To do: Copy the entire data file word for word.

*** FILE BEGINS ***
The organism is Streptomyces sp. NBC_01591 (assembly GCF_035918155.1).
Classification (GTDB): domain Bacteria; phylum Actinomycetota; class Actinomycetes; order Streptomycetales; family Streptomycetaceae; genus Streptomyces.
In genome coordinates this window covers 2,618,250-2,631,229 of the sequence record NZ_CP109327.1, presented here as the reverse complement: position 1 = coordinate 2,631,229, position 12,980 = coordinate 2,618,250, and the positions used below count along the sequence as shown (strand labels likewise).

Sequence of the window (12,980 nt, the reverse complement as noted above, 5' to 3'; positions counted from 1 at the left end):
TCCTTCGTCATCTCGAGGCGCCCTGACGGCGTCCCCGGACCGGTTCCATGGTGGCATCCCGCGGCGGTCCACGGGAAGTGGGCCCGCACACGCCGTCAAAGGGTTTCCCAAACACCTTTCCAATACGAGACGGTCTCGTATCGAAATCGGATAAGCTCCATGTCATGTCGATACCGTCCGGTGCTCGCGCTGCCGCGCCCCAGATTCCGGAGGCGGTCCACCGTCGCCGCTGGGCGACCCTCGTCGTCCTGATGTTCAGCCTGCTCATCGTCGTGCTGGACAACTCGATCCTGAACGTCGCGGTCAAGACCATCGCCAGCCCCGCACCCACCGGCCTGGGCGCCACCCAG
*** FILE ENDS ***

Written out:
The organism is Streptomyces sp. NBC_01591 (assembly GCF_035918155.1).
Classification (GTDB): domain Bacteria; phylum Actinomycetota; class Actinomycetes; order Streptomycetales; family Streptomycetaceae; genus Streptomyces.
In genome coordinates this window covers 2,618,250-2,631,229 of the sequence record NZ_CP109327.1, presented here as the reverse complement: position 1 = coordinate 2,631,229, position 12,980 = coordinate 2,618,250, and the positions used below count along the sequence as shown (strand labels likewise).

Sequence of the window (12,980 nt, the reverse complement as noted above, 5' to 3'; positions counted from 1 at the left end):
TCCTTCGTCATCTCGAGGCGCCCTGACGGCGTCCCCGGACCGGTTCCATGGTGGCATCCCGCGGCGGTCCACGGGAAGTGGGCCCGCACACGCCGTCAAAGGGTTTCCCAAACACCTTTCCAATACGAGACGGTCTCGTATCGAAATCGGATAAGCTCCATGTCATGTCGATACCGTCCGGTGCTCGCGCTGCCGCGCCCCAGATTCCGGAGGCGGTCCACCGTCGCCGCTGGGCGACCCTCGTCGTCCTGATGTTCAGCCTGCTCATCGTCGTGCTGGACAACTCGATCCTGAACGTCGCGGTCAAGACCATCGCCAGCCCCGCACCCACCGGCCTGGGCGCCACCCAG